Trump translated

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In "Trump's Tower of Babble:  How the Sapir-Whorf hypothesis explains Donald Trump's rantings — and why the rest of the world is so confused" (Foreign Policy, 8/30/16), Christopher M. Livaccari and Jeff Wang allege:

Questions about the meaning of Trump's words… may be a type of category mistake. Trump and his supporters seem to be adherents to a strong version of what linguists call the Sapir-Whorf hypothesis — the idea that the language we use has an effect on our thinking and the way we perceive the world.  There's only one thing the Trump campaign seems to sincerely believe, in other words — namely, that if it says something enough times, no matter how disconnected from truth or logic, other people will begin to believe it.

Neither is it clear to me how "[q]uestions about the meaning of Trump's words" are "a type of category mistake", nor is it evident that Trump and his supporters are "adherents of a strong version of the Sapir-Whorf hypothesis."  Neither the strong nor the weak version of the Sapir-Whorf hypothesis have anything to do with repetition, truth, logic, or belief.  The Sapir-Whorf hypothesis simply holds that "an individual's thoughts and actions are determined by the language or languages that individual speaks", while the strong version of the hypothesis maintains that " all human thoughts and actions are bound by the restraints of language" (definitions from Linguist List).

When Livaccari and Wang stick to discussions of notable instances of mistranslations, they make the most sense.  For instance, when in 2011 Mahmoud Ahmadinejad, the Iranian president, supposedly declared that Israel would be "wiped off the map", what he really said was that "the regime in Jerusalem would fall or vanish", but that is not "another good indication that the Sapir-Whorf principle has some validity".

Likewise, the notion that Vladimir Putin called Donald Trump a "genius" is based on a false extrapolation from yarkii яркий ("bright; colorful") –> "brilliant" "genius".

Disappointingly, Livaccari and Wang do not give any examples of Trump's utterances being translated or mistranslated into Chinese.

The Chinese have had a lot of fun transcribing / translating Trump's name in Mandarin:

"The Chinese already have an amazing nickname for Donald Trump" (Fusion, 5/6/16), and see also the Quartz article cited below.

"What Is Being Said On Chinese Social Media About Donald Trump" (XpatNation, 3/17/16):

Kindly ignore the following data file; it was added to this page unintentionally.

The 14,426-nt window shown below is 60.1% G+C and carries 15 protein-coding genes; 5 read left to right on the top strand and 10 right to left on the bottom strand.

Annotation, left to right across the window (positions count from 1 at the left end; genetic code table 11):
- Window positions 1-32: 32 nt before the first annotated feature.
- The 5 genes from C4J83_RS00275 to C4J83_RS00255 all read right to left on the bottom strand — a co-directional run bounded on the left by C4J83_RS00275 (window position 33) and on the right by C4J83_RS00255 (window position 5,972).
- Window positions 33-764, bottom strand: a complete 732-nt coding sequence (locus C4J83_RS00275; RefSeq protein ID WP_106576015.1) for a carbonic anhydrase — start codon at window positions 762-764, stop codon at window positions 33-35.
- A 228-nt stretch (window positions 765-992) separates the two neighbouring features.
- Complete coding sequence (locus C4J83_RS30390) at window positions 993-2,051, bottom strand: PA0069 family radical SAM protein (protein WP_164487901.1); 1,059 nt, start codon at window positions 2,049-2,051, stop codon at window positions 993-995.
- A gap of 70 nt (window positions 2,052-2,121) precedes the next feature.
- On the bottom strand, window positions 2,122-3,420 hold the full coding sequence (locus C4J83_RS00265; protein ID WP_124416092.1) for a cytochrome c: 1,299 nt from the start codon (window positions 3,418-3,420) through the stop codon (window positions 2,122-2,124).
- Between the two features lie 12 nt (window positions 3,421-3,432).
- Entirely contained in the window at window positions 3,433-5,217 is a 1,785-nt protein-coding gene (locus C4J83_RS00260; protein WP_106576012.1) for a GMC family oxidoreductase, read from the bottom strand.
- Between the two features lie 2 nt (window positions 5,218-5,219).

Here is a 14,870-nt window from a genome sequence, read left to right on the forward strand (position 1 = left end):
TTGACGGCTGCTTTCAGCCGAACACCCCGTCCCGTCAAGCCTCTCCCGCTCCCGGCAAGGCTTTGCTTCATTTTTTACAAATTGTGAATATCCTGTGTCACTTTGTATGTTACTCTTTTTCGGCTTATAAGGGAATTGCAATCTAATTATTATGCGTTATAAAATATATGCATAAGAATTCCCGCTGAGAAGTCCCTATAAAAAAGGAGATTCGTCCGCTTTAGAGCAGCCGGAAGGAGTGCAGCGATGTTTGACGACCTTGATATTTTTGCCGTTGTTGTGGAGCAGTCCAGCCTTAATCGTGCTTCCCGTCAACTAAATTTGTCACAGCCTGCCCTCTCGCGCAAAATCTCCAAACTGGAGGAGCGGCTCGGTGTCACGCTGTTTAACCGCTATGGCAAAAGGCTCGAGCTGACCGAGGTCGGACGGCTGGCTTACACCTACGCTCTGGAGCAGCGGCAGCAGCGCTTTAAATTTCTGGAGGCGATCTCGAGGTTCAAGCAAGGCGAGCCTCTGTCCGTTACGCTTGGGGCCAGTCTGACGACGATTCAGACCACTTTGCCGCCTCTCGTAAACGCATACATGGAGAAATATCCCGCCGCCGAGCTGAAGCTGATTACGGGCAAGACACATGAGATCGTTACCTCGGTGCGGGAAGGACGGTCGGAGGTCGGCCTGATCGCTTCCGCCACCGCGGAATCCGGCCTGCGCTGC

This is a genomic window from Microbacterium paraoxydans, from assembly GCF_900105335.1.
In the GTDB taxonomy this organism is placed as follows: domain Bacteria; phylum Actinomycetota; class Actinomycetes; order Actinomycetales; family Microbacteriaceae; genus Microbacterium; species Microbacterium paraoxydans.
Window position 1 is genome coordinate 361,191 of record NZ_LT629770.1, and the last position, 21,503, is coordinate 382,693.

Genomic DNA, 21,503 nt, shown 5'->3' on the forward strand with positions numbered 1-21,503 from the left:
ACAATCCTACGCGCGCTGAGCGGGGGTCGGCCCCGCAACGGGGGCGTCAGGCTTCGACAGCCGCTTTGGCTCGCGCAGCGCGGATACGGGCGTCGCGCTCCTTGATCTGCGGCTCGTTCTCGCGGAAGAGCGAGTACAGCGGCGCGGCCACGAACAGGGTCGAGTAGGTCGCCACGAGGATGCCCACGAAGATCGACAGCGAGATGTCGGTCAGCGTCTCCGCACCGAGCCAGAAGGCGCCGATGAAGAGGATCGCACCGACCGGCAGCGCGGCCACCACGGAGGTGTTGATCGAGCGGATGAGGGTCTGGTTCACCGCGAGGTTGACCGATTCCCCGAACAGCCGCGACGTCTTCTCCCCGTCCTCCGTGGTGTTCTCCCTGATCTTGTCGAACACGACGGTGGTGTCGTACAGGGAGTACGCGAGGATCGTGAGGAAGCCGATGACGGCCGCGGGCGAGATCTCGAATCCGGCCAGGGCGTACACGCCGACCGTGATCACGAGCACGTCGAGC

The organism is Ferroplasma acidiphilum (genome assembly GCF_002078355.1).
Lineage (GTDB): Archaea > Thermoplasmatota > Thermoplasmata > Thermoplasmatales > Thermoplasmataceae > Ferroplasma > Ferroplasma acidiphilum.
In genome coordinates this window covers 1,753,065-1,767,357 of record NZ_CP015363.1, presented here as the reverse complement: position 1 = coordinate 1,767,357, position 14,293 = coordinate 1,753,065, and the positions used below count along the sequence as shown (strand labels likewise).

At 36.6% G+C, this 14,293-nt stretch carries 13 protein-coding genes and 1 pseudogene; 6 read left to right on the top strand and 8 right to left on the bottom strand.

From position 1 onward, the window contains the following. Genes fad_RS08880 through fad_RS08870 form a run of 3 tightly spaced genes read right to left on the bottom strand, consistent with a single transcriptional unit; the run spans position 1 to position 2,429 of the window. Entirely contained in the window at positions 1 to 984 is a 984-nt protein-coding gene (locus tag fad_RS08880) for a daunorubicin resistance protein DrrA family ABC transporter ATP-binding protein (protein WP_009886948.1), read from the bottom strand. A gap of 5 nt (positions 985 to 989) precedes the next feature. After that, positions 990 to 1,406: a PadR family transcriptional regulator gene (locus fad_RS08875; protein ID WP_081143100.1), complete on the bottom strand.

In China's social media, Trump is transliterated [VHM: –> transcribed] into "Chuan-pu"* or "Tang-Chuang-Po,"** both of which sound funny and disrespectful in Mandarin. The former literally means "Sichuan-style Mandarin" and the latter "Donald Breaking Bed."

—–

*Chuānpǔ 川普

**Táng chuáng pò 唐床破

The normal transcription for Trump is Tèlǎngpǔ 特朗普 (purely phonetic)

The normal transcription for Clinton is Kèlíndùn 克林顿 (purely phonetic)

For those who are curious about why Trump is so popular in China, despite his caustic rhetoric directed at that country, this article by Aaron Mak is worth a read:

"Why China's Not Afraid of Donald J. Trump: No matter how much he trashes the country, the Chinese media love The Donald" (POLITICO, 5/18/16).

See also:

"What do Chinese people have to say about Donald Trump? " (Brookings, 7/22/16), by David Dollar and Wei Wang, also helps to understand the Trump phenomenon in China.

Above all, the Chinese people seem to be fascinated and even flattered by Trump's fixation on China:

"Trump on China" (Language Log, 8/29/15).

Conversely, whereas they think the Donald is a riot, by and large the Chinese are wary of Hillary Clinton:

"China's netizens mock Donald Trump, but they fear Hillary Clinton" (Quartz, 3/02/16)

Clinton played hardball with China when she was Secretary of State, and many Chinese fear that, as president, she would be tough on them for their aggression in the South China.  The bad blood between Hillary Clinton and Xi Jinping runs deep.  It's hard to forget that, shortly before he was anointed as the ruler of China, Xi conspicuously failed to keep a long-appointed meeting with Secretary of State Clinton, without the slightest explanation or expression of regret.

It also hasn't helped Clinton's cause in China that, unlike Trump, she has said things that are translated in such a way as to come off as threatening.  Here Livaccari and Wang do a much better job of illustrating the kind of problem that can occur in representing American political discourse in Chinese:

During a Democratic primary debate last year, the former secretary of state shared stories of her and Obama "hunting for the Chinese" at an international climate conference in Copenhagen. The expression in Chinese used to translate "hunting" — bulie — by a number of Chinese media outlets does not include the extended meaning of "searching" that is common in English. So to Chinese ears (or eyes, if they were reading subtitles), Clinton had conjured up the image of her carrying a gun and trying to hunt down and kill her Chinese counterparts. The internet lit up with debate and anger. Just like the complexities surrounding the use of the word "brilliant" to translate Putin's comments about Trump, there is no one-to-one correspondence between the English word "hunting" and the Chinese word "bulie."